Monthly Archives: November 2018

Using PowerShell/Office 365: Configure Outlook Web Access to Download .XML Files



Office 365 users can access email from one of many native applications, but also from the web browser using the venerable “OWA” (Outlook Web Access) found at Below the friendly Office 365 banner, your email messages are available at your fingertips.


If an email contains attachments, you might be surprised to find out that some attachments are not allowed. For example, XML files. You might see something like the following. The “do not enter” icon is telling you that downloading these files is not supported.



If you click on the files, you will get a pop-up error confirming this:


But you can fix this. It is easy, but I had a hard time finding all the right pieces. Thus, this blog post.

Default Attachment Support

You will find that some attachment types will work. For example, .zip is commonly supported. The exact list depends on what your administrator has configured, but unless .zip was expressly blocked, it should work by default.

But not every file extension you care about will work.

Enabling Attachment Support

Let’s suppose you wish to allow for .xml files to be downloaded. By default, these are blocked.

Here’s what you need to make this happen:

  1. Administrative access to your Office 365 tenant
  2. Download the needed PowerShell cmdlets
  3. Run the cmdlet to enable the desired extensions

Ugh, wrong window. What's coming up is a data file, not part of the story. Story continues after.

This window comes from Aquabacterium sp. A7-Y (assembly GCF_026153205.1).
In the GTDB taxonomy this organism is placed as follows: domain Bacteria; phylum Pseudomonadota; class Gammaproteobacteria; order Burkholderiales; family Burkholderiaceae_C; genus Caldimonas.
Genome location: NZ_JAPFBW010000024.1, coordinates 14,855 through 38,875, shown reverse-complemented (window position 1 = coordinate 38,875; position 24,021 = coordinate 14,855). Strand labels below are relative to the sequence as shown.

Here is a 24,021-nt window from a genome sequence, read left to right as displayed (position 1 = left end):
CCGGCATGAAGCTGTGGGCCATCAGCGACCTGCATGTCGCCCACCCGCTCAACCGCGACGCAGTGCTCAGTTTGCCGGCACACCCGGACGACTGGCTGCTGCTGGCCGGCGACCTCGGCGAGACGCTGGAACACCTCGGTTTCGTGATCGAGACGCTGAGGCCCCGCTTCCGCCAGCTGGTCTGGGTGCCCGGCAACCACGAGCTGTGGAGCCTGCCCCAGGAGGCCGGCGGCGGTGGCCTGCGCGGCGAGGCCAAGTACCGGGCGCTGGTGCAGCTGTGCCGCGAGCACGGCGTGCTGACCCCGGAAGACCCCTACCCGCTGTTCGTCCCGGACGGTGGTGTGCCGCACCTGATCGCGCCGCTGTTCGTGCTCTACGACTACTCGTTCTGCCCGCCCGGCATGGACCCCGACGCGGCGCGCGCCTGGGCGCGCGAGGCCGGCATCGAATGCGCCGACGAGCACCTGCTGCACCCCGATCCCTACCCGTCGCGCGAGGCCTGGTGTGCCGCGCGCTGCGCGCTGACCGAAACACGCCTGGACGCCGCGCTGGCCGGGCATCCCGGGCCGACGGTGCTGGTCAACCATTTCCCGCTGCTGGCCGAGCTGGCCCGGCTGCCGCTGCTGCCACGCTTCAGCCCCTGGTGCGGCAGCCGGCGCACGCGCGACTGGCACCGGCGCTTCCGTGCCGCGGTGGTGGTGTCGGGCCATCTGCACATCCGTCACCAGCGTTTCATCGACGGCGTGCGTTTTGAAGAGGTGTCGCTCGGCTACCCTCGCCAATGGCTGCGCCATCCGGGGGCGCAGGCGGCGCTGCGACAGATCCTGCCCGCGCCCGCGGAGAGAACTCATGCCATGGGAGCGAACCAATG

4. Celebrate

If you do not have administrative power, team up with someone who does.

Download the two packages mentioned in step 1 of this Microsoft post which are:

  • Install the 64-bit version of the Microsoft Online Services Sign-in Assistant from here – again, be sure to grab the 64-bit version if you have a 64-bit operating system image (which is likely), and that’s the one I used.
  • Install the .msi file at the bottom of the page from here – as of this writing, it was “AdministrationConfig-V1.1.166.0-GA.msi” but the version number in the filename may change over time.

These are both very quick installs and you can choose all the default values.

Now your PowerShell bits should be resident on your computer.

Before you get on with it, double check that you have your PowerShell execution policy set to allow RemoteSigned (at least). This can be checked via:


If the value

PS v2:\> (Get-Command Set-ExecutionPolicy).ModuleName


(Get-Command Set-ExecutionPolicy).ModuleName

Update-Help -Module Microsoft.PowerShell.Security

(You may need to run the shell as Admin)



Set-ExecutionPolicy RemoteSigned

Per documentaDownload the PowerShell cmdlets for

Set-ExecutionPolicy RemoteSigned
Get-OwaMailboxPolicy | Set-OwaMailboxPolicy -BlockedFileTypes @{Remove = ".xml"}
Get-OwaMailboxPolicy | Set-OwaMailboxPolicy -AllowedFileTypes @{Add = ".xml"}
Get-OwaMailboxPolicy | Set-OwaMailboxPolicy -BlockedMimeTypes @{Remove = "text/xml", "application/xml”}
Get-OwaMailboxPolicy | Set-OwaMailboxPolicy –AllowedMimeTypes @{Add = "text/xml", "application/xml”}





Be careful choosing the file extensions you enable. Allow only those you are comfortable with and for which there is a real need. Being too open here could lead to exposing users to phishing or other attacks using malicious downloadable payloads.